As we all mingled at Gatwick North Terminal, there were some looking forward to a relaxing week, and others anticipating the challenge of new experiences and courses.
Arriving late in the evening, November 7th, at Marina Lodge, Port Ghalib, Marsa Alam, it was wonderful to be met by Mostafa Allam, who has become one of our favourite dive guides, having looked after us and guided us on previous Scuba Trust holidays in his work with Extra Divers. It took a while for all of us to get settled into our rooms, but everyone was anticipating a great day’s diving in the morning with Mostafa and his friends.
The next day, once we’d all sorted out our dive gear and completed the necessary paper work, we set off for our first day’s diving. The Red Sea never disappoints. Excellent visibility, beautiful corals, fascinating fish and an opportunity to gently remind ourselves of old skills and introduce ourselves to new ones.
Daria and Jackie knew at some stage they would have to face challenging scenarios to complete their Rescue Diver courses. Their teamwork throughout the whole week proved the value of the course in developing skills, confidence and knowledge, and we’re all so proud of their achievements!
Dee and Simon were guided through the diving experiences they needed to complete their Advanced Open Water courses, and managed to add their Nitrox course to their log books too!
Ably supported by his trusty helpers, Glyn enjoyed a couple of excellent dives until a nasty encounter with a mask squeeze left him looking as if he was getting in the mood for Halloween a little early – or doing a poor impression of a masked puffer fish. Unfortunately, this meant a trip to the hospital and no more diving, but Glyn continued to join us on the boat each day.
Turtles, blue-spotted stingrays, moray eels and so many more of the inhabitants of the reefs around Marsa Alam delighted us each day, and it was at the end of another beautiful dive at Marsa Al Shounni that Daria and Jackie sprang into action to rescue a drunken diver, who strongly resembled Ron, bringing him safely to the surface to dive another day. In the process, Daria was so focused on his rescue, she lost her own BCD. Thankfully one of the guides was able to retrieve it, but it was an impressive sacrifice. We’re so proud of their achievements, and they make the team even stronger!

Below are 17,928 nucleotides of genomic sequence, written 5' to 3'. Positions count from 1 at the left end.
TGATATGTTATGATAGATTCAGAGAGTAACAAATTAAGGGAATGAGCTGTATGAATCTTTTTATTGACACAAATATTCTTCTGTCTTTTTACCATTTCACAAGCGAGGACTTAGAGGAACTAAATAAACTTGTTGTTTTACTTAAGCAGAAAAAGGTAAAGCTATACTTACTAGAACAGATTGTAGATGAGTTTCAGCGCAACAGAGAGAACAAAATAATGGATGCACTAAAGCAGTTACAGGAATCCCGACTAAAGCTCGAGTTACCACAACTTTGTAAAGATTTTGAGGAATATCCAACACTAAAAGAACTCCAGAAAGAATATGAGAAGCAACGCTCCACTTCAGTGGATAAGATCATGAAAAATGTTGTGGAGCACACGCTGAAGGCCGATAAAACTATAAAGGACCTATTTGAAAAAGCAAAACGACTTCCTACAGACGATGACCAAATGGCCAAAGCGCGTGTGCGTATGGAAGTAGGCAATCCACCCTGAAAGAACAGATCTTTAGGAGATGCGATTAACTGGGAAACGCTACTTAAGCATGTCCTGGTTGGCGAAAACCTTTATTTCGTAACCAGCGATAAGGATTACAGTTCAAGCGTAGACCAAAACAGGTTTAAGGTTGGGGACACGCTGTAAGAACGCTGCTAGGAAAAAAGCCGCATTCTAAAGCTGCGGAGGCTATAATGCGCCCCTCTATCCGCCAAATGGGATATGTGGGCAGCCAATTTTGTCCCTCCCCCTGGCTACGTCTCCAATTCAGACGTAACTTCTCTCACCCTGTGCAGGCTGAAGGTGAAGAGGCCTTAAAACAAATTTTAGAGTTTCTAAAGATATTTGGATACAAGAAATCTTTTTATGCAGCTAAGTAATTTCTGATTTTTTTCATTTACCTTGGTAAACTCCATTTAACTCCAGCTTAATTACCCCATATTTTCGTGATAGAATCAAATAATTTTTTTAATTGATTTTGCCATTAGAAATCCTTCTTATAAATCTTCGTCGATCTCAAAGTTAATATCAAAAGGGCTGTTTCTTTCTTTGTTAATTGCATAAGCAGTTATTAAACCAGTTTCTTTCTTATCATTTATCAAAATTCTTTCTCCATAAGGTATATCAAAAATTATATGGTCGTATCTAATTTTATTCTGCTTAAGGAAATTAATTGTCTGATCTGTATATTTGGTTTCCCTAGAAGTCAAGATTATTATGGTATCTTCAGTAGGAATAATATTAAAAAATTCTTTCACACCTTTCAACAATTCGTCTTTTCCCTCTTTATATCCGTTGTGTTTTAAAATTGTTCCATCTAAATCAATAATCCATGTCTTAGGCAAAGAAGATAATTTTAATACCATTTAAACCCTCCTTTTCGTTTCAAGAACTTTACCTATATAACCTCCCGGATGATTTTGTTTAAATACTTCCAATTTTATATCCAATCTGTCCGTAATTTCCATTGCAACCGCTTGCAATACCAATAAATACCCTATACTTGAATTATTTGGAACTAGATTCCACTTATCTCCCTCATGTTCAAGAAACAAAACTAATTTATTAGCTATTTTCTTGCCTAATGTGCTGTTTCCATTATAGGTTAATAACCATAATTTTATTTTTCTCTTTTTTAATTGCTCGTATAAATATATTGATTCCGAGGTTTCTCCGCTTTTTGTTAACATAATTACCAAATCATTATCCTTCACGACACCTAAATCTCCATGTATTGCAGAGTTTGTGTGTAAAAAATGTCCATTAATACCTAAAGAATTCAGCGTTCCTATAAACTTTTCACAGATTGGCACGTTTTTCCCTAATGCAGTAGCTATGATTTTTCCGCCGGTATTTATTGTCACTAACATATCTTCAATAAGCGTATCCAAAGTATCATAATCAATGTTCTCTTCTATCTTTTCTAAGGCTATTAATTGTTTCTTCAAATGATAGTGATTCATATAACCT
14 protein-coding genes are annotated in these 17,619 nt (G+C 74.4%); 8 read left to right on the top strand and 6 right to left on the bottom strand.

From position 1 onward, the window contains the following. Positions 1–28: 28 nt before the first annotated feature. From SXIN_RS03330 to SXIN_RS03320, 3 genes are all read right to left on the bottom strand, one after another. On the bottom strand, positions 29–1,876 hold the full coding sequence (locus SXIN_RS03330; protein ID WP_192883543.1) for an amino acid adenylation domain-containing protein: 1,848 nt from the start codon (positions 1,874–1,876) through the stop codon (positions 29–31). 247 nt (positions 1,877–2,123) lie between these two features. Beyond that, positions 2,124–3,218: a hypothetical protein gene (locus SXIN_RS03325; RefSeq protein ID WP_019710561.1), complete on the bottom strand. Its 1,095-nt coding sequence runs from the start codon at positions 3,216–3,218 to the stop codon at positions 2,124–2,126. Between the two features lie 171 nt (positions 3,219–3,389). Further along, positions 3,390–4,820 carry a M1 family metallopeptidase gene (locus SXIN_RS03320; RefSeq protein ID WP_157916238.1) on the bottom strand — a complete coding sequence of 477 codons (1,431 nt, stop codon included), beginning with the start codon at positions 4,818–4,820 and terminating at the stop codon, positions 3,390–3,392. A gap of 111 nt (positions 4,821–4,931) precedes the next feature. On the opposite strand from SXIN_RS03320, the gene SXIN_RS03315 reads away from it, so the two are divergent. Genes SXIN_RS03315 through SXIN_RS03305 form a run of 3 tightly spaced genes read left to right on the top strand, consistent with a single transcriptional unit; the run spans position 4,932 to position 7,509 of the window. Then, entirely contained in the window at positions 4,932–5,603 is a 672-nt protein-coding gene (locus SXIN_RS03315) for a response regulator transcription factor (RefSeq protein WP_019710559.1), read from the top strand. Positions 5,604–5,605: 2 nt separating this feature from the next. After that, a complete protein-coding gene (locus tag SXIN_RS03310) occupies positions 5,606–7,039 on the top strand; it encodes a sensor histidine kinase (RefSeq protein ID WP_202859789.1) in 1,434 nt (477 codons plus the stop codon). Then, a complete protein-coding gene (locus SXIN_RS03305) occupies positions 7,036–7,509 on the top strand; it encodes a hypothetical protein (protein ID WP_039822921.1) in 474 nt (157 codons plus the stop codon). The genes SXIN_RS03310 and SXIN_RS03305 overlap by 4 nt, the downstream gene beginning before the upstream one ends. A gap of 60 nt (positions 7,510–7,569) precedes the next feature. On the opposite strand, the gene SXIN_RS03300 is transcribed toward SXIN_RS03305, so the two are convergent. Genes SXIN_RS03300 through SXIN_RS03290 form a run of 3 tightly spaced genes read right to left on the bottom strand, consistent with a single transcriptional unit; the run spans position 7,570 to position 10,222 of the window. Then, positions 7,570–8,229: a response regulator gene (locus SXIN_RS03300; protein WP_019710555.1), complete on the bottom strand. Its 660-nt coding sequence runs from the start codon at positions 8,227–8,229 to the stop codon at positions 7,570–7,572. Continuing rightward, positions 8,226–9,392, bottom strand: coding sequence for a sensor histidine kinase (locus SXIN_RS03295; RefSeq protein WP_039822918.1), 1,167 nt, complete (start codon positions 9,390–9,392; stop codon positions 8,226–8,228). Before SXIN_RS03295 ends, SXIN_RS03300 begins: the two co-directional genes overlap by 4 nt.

The opportunity to dive Elphinstone came at the end of the holiday and it lived up to its reputation as one of the region’s most memorable dive sites. Of course, this meant there were lots of other dive boats there too. The currents surrounding Elphinstone and its geographic location make the corals and sea life a big attraction. And then there are the sharks…. Some of our group had closer encounters than others. Donna decided that she would let Chris have a slightly closer encounter than her, and kindly swam behind him. This was obviously so he could get a better view of the six-foot oceanic white tip that came towards them. It’s what dive buddies are for, after all!
As well as new experiences, old traditions are important too. The final day at Port Ghalib was marked by a very moving memorial service in honor of King Willie. He was Alan Kenny’s pet fly. Willie was a good honest friend for a few hours, and passed away with great dignity. As ‘Fly me to the Moon’ was sung, and a small obelisk and flowers placed in the hotel garden, I’m sure we left an impression on our fellow holidaymakers. We British have so many strange customs, after all.
All too soon, another Scuba Trust holiday drew to an end, and we head for home, buoyed up by the memories and achievements, spirits recharged by the fun and the friendship. Thank you to all those who organised and assisted and to the wonderful guides and boat crew. Our special good wishes to Mostafa as he prepares for a whole new chapter of his life with his wife here in the UK. We look forward to seeing much more of you in future years.
And we must not forget the beautiful Red Sea…thank you for sharing your treasure with us once again. Until the next time.
Suzanne Harper ‘The Tea Lady’